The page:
The government commissioner of the central provinces at Sironcha (for the north bank of the Godavery is under British rule) kindly came to our relief, and, detaching thirty-six coolies from the government works, ordered them, with an armed guard to keep them from deserting, to convey our tents, baggage, medicine-chests, and remaining books down to the foot of the second cataract, and we started on.

I need not stop to recount the exciting episode of our desertion, on the north bank of the Godavery, with no human habitation anywhere near, by the whole party of coolies, armed guard and all, nor of our desperate efforts, finally successful, to cross the Godavery’s three miles’ flood in order that we might reach a large town of the Nizam’s dominions, the headquarters of a high native official, a sort of deputy governor, of whom I hoped to obtain help.

Forcing my wiry pony through the three miles of flooded marsh that lay between the river and the town, I appeared at the door of this magnate and politely presented my appeal to him for coolies to take my party down his side of the river to the second cataract. He as politely told me it was an utter impossibility; that at this season of the year, with the fever so deadly and the man-eating tigers so ravenous, now that the herdsmen had taken their flocks and herds away to the healthier highlands over the fever season, so that they had no flocks to prey upon, and the floods and backwaters from the river damming the way, no coolies could be induced to go through.

I told him that I must in some way get down to the second cataract, that the steamer that was to come for us had broken down, and that I must have the coolies. I took from my pocket and slowly unrolled a long parchment paper document, a hookam, or firman, from the Nizam, which the British minister at that court had kindly pressed upon me as I had tarried a few days at the capital of the kingdom in passing, saying that, though I had not asked for it, he would sleep better if he knew I had it in my possession, for I knew not what I would pass through, nor how much I might need it. I had not thus far opened it.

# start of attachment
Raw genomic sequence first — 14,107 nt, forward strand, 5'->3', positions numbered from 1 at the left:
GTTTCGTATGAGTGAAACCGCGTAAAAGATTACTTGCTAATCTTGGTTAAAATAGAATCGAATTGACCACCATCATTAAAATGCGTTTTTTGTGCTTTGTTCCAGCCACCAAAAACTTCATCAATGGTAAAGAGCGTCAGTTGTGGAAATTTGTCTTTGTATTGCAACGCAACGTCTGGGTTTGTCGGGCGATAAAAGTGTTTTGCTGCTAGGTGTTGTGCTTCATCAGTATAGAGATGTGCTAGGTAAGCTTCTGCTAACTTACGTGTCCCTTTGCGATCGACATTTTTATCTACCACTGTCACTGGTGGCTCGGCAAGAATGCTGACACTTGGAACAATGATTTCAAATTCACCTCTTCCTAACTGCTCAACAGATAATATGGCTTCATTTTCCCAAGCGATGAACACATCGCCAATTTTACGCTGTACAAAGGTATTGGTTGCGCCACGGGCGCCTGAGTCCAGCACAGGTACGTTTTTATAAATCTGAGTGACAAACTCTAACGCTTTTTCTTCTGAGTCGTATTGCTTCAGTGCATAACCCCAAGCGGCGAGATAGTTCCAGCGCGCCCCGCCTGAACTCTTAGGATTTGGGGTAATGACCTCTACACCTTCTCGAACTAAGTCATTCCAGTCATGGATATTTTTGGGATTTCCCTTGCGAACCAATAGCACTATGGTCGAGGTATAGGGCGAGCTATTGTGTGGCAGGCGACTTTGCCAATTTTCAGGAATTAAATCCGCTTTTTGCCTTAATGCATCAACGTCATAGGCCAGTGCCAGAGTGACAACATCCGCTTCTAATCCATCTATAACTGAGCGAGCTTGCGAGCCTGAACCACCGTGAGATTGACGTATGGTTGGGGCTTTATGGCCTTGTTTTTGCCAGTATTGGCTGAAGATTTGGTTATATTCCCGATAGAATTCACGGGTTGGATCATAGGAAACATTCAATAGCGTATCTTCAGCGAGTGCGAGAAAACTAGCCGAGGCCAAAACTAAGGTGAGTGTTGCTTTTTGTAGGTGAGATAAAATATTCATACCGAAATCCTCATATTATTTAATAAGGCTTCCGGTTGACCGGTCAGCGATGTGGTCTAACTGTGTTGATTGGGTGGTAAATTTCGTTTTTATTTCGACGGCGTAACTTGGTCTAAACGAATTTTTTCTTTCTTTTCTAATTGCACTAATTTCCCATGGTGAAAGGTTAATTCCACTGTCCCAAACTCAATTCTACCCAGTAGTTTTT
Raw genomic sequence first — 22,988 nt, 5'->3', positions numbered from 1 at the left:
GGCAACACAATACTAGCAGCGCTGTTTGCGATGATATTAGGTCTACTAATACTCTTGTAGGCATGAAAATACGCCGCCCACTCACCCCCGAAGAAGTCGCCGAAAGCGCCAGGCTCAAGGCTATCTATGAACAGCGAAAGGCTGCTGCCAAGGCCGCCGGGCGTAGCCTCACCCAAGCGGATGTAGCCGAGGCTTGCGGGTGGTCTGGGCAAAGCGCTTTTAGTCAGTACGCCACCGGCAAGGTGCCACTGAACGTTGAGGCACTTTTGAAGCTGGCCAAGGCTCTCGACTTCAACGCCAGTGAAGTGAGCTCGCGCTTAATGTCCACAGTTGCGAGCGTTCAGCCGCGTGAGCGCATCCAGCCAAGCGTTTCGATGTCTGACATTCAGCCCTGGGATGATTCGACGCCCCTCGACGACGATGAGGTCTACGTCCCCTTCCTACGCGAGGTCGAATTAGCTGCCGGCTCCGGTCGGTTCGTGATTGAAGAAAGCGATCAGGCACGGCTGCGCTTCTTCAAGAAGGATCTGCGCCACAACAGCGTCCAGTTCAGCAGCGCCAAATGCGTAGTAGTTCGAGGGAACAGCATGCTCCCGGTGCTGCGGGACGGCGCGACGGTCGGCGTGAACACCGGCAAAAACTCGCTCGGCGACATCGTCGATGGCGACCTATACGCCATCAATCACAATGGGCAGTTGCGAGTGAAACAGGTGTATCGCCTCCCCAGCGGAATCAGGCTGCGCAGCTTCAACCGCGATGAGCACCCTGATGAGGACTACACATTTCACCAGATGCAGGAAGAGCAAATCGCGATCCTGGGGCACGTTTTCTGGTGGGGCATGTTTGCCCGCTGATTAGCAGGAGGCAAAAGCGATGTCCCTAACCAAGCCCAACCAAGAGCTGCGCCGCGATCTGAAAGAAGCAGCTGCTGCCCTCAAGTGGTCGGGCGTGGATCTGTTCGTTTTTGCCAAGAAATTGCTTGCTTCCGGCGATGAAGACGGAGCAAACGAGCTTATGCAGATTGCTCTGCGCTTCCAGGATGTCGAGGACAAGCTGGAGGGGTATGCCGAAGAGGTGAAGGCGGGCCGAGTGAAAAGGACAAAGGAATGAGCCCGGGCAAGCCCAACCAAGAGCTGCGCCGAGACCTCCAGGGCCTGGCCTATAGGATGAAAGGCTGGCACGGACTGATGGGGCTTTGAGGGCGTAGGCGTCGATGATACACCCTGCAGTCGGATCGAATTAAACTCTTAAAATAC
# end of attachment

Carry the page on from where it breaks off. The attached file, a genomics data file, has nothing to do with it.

The need had now come. In it the Nizam, at the request of the British minister, had not only authorized my journey, but ordered any of his officials, of whatever rank, to render any assistance I should call for, either in the way of protection, transportation, or supplies, at the shortest notice and under the highest penalties for non-performance. The moment the deputy governor saw the great royal seal his whole appearance changed, and, shouting in imperious tones to his belted and armed attendants, he ordered them to run with all speed, each to one of the surrounding villages, and bring in, by force if necessary, the quota of bearers which each village was bound to furnish for a royal progress or for a journey thus authorized.

I had called for forty-four stalwart men, for I felt sure that more than my original thirty-six would be needed before we reached the next steamer. In an incredibly short time the forty-four bearers appeared; they went at once down to the river and brought up all our goods, and with them came the native preachers. They placed the goods in front of the magnate’s house.

I made a harangue to them as they stood in a row, each man by his burden, telling them I was sorry to be obliged to compel them to go through the jungle at such a time, or to go ourselves, but we must go; that, to show them that I meant to treat them well, I should now give each one in advance as much hire as he had ever received for going through to the cataract, and that on reaching there I should pay each one twice as much more, in view of the extra risk they ran.

Asking the magistrate what the highest pay was, I placed that sum, in the Nizam’s coinage, in the hands of each man, with the magistrate as witness; and when each of the forty-four had grasped it in his palm I told them that now they were sealed to accompany me through; that anyone who attempted to desert me would bring the consequences on his own head; that I had been trifled with the day before, and deserted by those north-shore coolies, who had had no “sealing money,” as they call an advance in pay; that I would not be trifled with again; and took out my long navy revolver from my belt and examined its loading, leaving them to draw their own inferences. The magistrate also harangued them, and told them that, traveling under such authorization as this gentleman had, they would be publicly whipped and put in prison if they appeared back at their homes without a line from me that they had taken me through.